Police have broken up a terror ring plotting an attack in France after arresting seven suspects in Strasbourg and Marseille,
Interior Minister Bernard Cazeneuve said on Monday.
The arrests of the alleged plotters from France, Morocco and Afghanistan "enabled us to prevent a long-planned terror attack on our soil," Cazeneuve told a televised news conference.
He said the investigation would show whether "the foiled attack was a coordinated attack aiming to target several sites simultaneously on our soil."
Police raids were carried out overnight Saturday to Sunday in the eastern city of Strasbourg and Marseille in the south following an eight-month investigation by security services.
"Credible information made these arrests necessary," one security source told AFP earlier, asking not to be named because they were not authorised to speak on the case.
France remains in a state of emergency that gives security forces enhanced powers to mount surveillance and launch raids, a year after attacks by jihadists on Paris that left 130 people dead.
Security and fears about Islamic extremism are playing a major role in campaigning ahead of France presidential elections due in April and May next year.
"The threat of terrorism has never been so high on our soil," Cazeneuve said Monday. "Zero risk cannot be guaranteed and anyone promising this is lying to the French people."
He linked the plot by the latest suspects, aged from 29 to 37, to raids carried out shortly before the Euro 2016 football championship hosted by France in June and July.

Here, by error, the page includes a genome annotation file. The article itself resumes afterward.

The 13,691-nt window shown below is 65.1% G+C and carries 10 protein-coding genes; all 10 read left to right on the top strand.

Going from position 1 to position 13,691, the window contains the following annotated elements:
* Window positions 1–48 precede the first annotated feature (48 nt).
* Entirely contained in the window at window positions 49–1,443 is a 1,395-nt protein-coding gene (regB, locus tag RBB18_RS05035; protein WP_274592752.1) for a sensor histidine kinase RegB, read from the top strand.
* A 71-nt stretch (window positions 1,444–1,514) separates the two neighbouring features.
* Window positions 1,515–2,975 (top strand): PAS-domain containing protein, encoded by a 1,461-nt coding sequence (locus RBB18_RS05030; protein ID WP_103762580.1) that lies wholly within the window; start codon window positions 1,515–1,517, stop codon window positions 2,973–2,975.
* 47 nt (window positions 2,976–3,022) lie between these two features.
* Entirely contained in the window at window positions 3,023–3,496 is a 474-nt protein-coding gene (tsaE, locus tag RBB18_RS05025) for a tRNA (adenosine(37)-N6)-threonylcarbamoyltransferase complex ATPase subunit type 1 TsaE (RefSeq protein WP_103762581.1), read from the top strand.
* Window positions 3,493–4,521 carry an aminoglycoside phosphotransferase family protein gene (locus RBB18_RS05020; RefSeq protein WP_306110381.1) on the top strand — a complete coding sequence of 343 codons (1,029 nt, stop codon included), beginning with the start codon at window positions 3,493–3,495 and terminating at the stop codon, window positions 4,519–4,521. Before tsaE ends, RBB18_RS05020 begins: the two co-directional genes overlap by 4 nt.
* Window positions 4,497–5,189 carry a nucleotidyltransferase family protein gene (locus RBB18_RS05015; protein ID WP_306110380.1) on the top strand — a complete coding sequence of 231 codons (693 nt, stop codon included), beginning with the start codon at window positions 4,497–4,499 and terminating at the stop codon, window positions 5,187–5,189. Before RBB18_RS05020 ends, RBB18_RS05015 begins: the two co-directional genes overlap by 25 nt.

Only one of the detainees was known to security forces, a Moroccan who had been flagged by a "partner country," Cazeneuve said.
The interior minister said 418 people had been arrested for suspected links to terror networks since the start of the year.
Strasbourg has been on high alert ahead of the opening of its Christmas market, with local officials warning it could be suspended or cancelled if there were serious threats.
Election next year
The centre-right Republicans party held the first round of a primary election to select its presidential candidate on Sunday which was won by the conservative Francois Fillon.
As well as promising more police and prison places, 62-year-old Fillon published a book recently called "Beating Islamic totalitarianism."
He will face off against centrist Alain Juppe to clinch the nomination next Sunday, with the winner tipped to meet the far-right candidate Marine Le Pen in the final round of next year's election.
France has suffered three major attacks since January 2015 when gunmen targeted the Charlie Hebdo satirical magazine, followed by last November's atrocities in Paris.
In July, an extremist claiming to be a member of the Islamic State (IS) group drove a truck through crowds watching fireworks in the southern city of Nice, killing 86.
In between, a host of IS-inspired killings, from the murder of a priest in his church to the fatal knifing of a police officer and his partner at home, have deepened fears among the French public.